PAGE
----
Put your new-year enthusiasm to good use by cleaning pots, tools, water butts and greenhouses in preparation for spring. It’s not the most glamorous of tasks, but it will set you up for a great growing season.

Start planning what you want to do with your garden in the months to come. Now is the time to order seeds and plants from the comfort of your armchair (see below)

Check your winter protection is still working for you – survey any stakes, supports and ties that might have been damaged in bad weather.

Continue looking after wildlife – put out food for hungry birds and continue to leave some areas of your garden uncut for shelter until the spring.

More to come......

August time in the garden

Posted on August 20, 2019 at 11:35 AM Comments comments ()
August time in the garden

Here are some other jobs to keep on top of during August:
  • • Give hedges a final trim before they stop growing.
  • • Water plants thoroughly when needed instead of every day. Thorough watering supports plants for up to 14 days, while merely wetting the surface wastes water, encourages weeds and can lead to surface rooting making the plants more vulnerable.
  • • Use water butts as much as you can to water your plants.
  • • Recycle your water - collect washing up water in a bucket outside for watering beds and lawns.
  • • Turn the compost in your compost bins every month to keep it well aerated and to speed up decomposition.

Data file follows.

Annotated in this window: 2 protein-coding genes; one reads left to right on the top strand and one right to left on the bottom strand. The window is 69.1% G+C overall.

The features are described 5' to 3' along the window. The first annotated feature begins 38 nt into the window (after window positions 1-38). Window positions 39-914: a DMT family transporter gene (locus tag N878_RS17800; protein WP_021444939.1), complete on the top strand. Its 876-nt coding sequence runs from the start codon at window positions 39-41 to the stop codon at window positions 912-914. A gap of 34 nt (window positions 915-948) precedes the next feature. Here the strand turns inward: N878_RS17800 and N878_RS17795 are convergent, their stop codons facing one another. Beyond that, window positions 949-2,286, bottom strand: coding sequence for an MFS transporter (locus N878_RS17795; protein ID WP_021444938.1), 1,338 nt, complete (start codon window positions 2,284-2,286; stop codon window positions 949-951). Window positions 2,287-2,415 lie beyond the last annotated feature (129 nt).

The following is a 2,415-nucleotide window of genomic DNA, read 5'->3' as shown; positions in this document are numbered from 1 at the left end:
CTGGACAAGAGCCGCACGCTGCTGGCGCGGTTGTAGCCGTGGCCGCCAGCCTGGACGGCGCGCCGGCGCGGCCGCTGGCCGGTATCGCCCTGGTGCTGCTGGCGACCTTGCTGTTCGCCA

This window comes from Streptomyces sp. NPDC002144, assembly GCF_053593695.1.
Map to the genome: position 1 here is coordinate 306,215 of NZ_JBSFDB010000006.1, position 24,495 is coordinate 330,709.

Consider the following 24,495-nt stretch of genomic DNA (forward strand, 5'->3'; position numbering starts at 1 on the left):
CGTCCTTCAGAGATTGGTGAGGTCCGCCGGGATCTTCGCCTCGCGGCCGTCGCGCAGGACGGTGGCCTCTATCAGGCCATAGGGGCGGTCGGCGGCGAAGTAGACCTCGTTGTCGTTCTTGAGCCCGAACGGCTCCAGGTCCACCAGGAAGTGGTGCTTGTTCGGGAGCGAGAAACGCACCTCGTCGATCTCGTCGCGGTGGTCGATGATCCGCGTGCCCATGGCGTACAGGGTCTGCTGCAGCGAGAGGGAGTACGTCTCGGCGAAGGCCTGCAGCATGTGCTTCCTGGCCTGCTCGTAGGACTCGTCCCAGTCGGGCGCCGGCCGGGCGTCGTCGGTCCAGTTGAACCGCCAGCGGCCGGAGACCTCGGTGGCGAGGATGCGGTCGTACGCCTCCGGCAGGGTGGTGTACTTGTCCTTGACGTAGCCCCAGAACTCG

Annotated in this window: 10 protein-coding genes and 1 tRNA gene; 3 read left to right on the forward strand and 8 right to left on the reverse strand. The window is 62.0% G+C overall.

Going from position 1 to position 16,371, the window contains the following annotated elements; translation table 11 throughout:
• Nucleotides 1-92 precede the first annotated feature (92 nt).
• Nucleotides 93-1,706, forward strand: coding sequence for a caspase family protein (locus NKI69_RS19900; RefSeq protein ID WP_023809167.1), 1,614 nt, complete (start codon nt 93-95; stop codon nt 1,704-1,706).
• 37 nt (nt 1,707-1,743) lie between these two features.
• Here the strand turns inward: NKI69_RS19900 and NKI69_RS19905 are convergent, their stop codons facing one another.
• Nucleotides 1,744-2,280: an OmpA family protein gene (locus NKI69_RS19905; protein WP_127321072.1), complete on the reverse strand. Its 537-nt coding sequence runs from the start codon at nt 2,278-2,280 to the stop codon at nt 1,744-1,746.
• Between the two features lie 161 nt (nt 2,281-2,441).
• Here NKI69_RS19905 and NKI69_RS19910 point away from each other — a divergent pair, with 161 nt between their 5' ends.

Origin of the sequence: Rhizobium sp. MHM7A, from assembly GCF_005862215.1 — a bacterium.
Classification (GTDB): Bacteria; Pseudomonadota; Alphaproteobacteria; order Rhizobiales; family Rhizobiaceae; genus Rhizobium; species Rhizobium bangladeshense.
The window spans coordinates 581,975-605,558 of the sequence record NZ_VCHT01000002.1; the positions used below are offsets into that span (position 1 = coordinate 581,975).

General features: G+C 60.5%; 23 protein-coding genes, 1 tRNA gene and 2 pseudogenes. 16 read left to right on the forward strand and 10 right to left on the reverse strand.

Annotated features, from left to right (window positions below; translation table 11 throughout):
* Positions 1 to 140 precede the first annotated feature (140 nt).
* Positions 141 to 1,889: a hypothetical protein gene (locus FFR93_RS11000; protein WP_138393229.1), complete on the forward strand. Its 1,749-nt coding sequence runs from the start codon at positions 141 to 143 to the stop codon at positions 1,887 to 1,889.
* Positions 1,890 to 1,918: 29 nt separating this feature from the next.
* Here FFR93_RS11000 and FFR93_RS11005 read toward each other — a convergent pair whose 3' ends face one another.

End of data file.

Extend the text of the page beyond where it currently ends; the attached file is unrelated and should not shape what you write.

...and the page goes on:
• • Scoop floating weed and algae from ponds.
  • • Remove rampant bulrushes or irises from your pond before they go to seed and make the problem worse.
  • • Now is a good time of year to treat lawn chafers and leatherjackets with nematodes.
  • • Keep an eye out for white powdery mildew on plants. If possible, remove the affected parts and spray with a fungicide to prevent further spread.
  • • Look for aphids on the underside of leaves - rub them off by hand or spray with an insecticide to prevent them multiplying. Alternatively try using a natural pest control such as Lacewing larvae.
  • • Keep an eye out for scarlet lily beetles on your lilies - remove and crush any you see. Also check for the sticky brown larvae on the underside of leaves.
  • • If your plants are wilting, check for vine weevils by tipping your plants out of their pots and looking for 'C' shaped creamy maggots amongst the roots. Treat with nematodes if vine weevils are spotted.
  • • Prevent slugs attacking your young plants by using slug control.
  • • Use boiling water as a weed killer on your paved areas. Weeds wilt and die within a few days.

Your flowers need looking after too

Posted on April 9, 2019 at 10:51 AM Comments comments ()
Here’s what to be getting on with in the flower garden this month:
  • • Lift and divide perennial plants now, to improve vigour and create new plants for your garden.
  • • Divide hostas before they come into leaf.
  • • Pinch out the tips of fuchsia shoots and sweet pea plants, to encourage bushy plants this summer.
  • • Divide primroses once they have finished flowering.
  • • Move evergreen shrubs and trees now, provided the soil isn't frozen or waterlogged.
  • • Feed trees, shrubs and hedges with a balanced, slow-release fertiliser, by lightly forking it into the soil surface. Roses, in particular, are greedy plants and will greatly benefit from feeding as they come into growth.
  • • Tie in climbing and rambling roses.
  • • Check any tree ties to make sure they’re not cutting into the trunk. Loosen any that are tight, to allow the trunk some room to expand.
  • • Prune your penstemons now - cut back all the old shoots to the base, provided there is new growth at the bottom of the plant. If there are no new shoots at the base, cut just above the lowest set of leaves.
  • • Finish cutting back any dead foliage on perennials and ornamental grasses (if you haven't done so already), to make way for new growth.